In a world where the frequency of global crises is increasing, the context for scientific solutions to understand human behaviour is rapidly changing. Behavioural science looks at human actions across multiple fields of study including the latest research in cutting-edge psychology. It focuses on how emotions, the environment, and social factors influence human decisions and how biases and framing can lead us to make certain decisions.
Behavioural scientists are particularly interested in how people perceive, communicate, and respond to the world around them. They use their understanding of human behaviour to design environments that help people make better decisions. Using insights drawn from fundamental research, behavioural science can help improve lives and promote healthy, resilient adjustments to an increasing range of pressing social problems including climate change, health pandemics and cybersecurity threats.
In a world characterised by rapid and far-reaching technological change, we use innovative research frameworks to improve the understanding of the complexities of human behaviour. A significant portion of human cognition happens without conscious awareness through the mediation of technology. New technologies influence humans in complex ways and are generating behaviours that challenge the fundamental aspects of what it means to be human.
Insights from behavioural science have a significant role to play in understanding sociotechnical systems and the broader effects of disruptive technologies on Australian institutions. Our expertise in understanding the complex interplay between human behaviour and technological change is advancing knowledge in this area, with particular significance for the government and defence sectors. Our research will play an essential role in managing the impact of disruptive technologies in complex environments, from smart cities to future battlefields.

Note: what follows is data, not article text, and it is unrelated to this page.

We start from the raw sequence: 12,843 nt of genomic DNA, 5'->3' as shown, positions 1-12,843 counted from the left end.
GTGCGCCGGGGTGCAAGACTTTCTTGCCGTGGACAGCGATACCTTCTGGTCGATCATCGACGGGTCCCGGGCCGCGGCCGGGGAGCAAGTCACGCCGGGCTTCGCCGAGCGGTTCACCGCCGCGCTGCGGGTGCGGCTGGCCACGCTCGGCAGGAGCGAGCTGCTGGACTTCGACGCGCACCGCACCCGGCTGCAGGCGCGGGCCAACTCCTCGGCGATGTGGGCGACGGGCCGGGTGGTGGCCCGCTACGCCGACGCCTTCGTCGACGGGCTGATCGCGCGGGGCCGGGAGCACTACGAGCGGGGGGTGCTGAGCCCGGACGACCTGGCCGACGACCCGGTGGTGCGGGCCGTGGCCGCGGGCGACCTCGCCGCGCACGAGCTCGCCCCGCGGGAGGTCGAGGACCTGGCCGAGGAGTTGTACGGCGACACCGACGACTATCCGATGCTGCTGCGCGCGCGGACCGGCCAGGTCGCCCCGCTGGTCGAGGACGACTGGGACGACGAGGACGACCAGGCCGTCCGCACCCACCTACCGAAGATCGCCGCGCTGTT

We have research capabilities and unique expertise in interdisciplinary methodology, cutting-edge theory and case-study applications including:
Dewsbury, JD. (2015). ‘Non-representational landscapes and the performative affective forces of habit: from Live to Blank’. cultural geographies, 22, pp. 29-47. https://doi.org/10.1177%2F1474474014561575
Dewsbury, JD. & Bissell, D. (2015) ‘Habit Geographies: the perilous zones in the life of the individual’, cultural geographies, 22 (1), 21-28. https://doi.org/10.1177/1474474014561172
Lapworth, A. (2016). ‘Theorising bioart encounters after Gilbert Simondon’. Theory, Culture & Society, 33, pp. 123-150. https://doi.org/10.1177%2F0263276415580173
Lapworth, A. (2020) ‘From coronavirus tests to open-source insulin and beyond, ‘biohackers’ are showing the power of DIY science’, The Conversation, May 11th, 2020
Roberts, T. (2017). ‘Thinking technology for the Anthropocene: Encountering 3D printing through the philosophy of Gilbert Simondon’, cultural geographies, 24, pp. 539-554. https://doi.org/10.1177%2F1474474017704204
Sharpe, S. (2013) ‘The aesthetics of urban movements: habits, mobility, and resistance’. Geographical Research, 51 (2), pp.166-172. https://doi.org/10.1111/j.1745-5871.2012.00781.x
Williams, N. (2016) 'Creative processes: From interventions in art to intervallic experiments through Bergson', Environment and Planning A, vol. 48, pp. 1549 - 1564, http://dx.doi.org/10.1177/0308518X16642769
Whilst an emerging initiative within the School of Science, Behavioural Science is closely linked with Cultural Geography and its vibrant research of weekly reading groups (‘Non-representational Theory and Geography’) and bi-monthly research workshops (‘Space, Performance, Art and Technology’). We also collaborate with UNSW Canberra Cyber. We are proud of our internationally diverse team of researchers at all levels, and actively support the UNSW ALLY Network for LGBTIQ+ people.
We offer postgraduate course in:
We promote and encourage: